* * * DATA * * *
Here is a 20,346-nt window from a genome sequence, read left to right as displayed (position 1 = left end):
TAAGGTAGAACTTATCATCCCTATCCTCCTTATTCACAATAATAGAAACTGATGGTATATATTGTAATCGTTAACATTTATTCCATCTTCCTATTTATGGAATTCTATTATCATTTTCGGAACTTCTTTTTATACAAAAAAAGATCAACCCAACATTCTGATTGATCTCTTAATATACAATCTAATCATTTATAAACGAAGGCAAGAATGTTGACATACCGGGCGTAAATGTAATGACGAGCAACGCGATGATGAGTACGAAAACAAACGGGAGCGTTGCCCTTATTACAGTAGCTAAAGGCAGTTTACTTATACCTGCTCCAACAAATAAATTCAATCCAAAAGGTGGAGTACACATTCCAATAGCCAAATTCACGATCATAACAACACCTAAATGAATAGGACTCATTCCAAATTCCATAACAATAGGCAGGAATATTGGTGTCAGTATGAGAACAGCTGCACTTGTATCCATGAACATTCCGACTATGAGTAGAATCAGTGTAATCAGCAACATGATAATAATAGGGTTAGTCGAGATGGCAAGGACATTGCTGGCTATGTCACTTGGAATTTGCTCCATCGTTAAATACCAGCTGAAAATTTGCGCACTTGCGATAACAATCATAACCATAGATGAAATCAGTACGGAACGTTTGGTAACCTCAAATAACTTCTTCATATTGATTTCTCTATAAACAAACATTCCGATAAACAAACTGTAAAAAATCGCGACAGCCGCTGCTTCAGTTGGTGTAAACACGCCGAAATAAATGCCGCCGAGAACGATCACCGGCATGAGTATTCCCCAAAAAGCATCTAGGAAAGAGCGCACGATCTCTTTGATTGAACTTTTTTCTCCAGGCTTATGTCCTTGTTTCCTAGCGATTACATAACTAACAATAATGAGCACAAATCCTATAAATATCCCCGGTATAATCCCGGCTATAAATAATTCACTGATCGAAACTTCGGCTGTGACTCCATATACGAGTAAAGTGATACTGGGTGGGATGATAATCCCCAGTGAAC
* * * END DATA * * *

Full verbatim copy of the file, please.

Here is a 20,346-nt window from a genome sequence, read left to right as displayed (position 1 = left end):
TAAGGTAGAACTTATCATCCCTATCCTCCTTATTCACAATAATAGAAACTGATGGTATATATTGTAATCGTTAACATTTATTCCATCTTCCTATTTATGGAATTCTATTATCATTTTCGGAACTTCTTTTTATACAAAAAAAGATCAACCCAACATTCTGATTGATCTCTTAATATACAATCTAATCATTTATAAACGAAGGCAAGAATGTTGACATACCGGGCGTAAATGTAATGACGAGCAACGCGATGATGAGTACGAAAACAAACGGGAGCGTTGCCCTTATTACAGTAGCTAAAGGCAGTTTACTTATACCTGCTCCAACAAATAAATTCAATCCAAAAGGTGGAGTACACATTCCAATAGCCAAATTCACGATCATAACAACACCTAAATGAATAGGACTCATTCCAAATTCCATAACAATAGGCAGGAATATTGGTGTCAGTATGAGAACAGCTGCACTTGTATCCATGAACATTCCGACTATGAGTAGAATCAGTGTAATCAGCAACATGATAATAATAGGGTTAGTCGAGATGGCAAGGACATTGCTGGCTATGTCACTTGGAATTTGCTCCATCGTTAAATACCAGCTGAAAATTTGCGCACTTGCGATAACAATCATAACCATAGATGAAATCAGTACGGAACGTTTGGTAACCTCAAATAACTTCTTCATATTGATTTCTCTATAAACAAACATTCCGATAAACAAACTGTAAAAAATCGCGACAGCCGCTGCTTCAGTTGGTGTAAACACGCCGAAATAAATGCCGCCGAGAACGATCACCGGCATGAGTATTCCCCAAAAAGCATCTAGGAAAGAGCGCACGATCTCTTTGATTGAACTTTTTTCTCCAGGCTTATGTCCTTGTTTCCTAGCGATTACATAACTAACAATAATGAGCACAAATCCTATAAATATCCCCGGTATAATCCCGGCTATAAATAATTCACTGATCGAAACTTCGGCTGTGACTCCATATACGAGTAAAGTGATACTGGGTGGGATGATAATCCCCAGTGAAC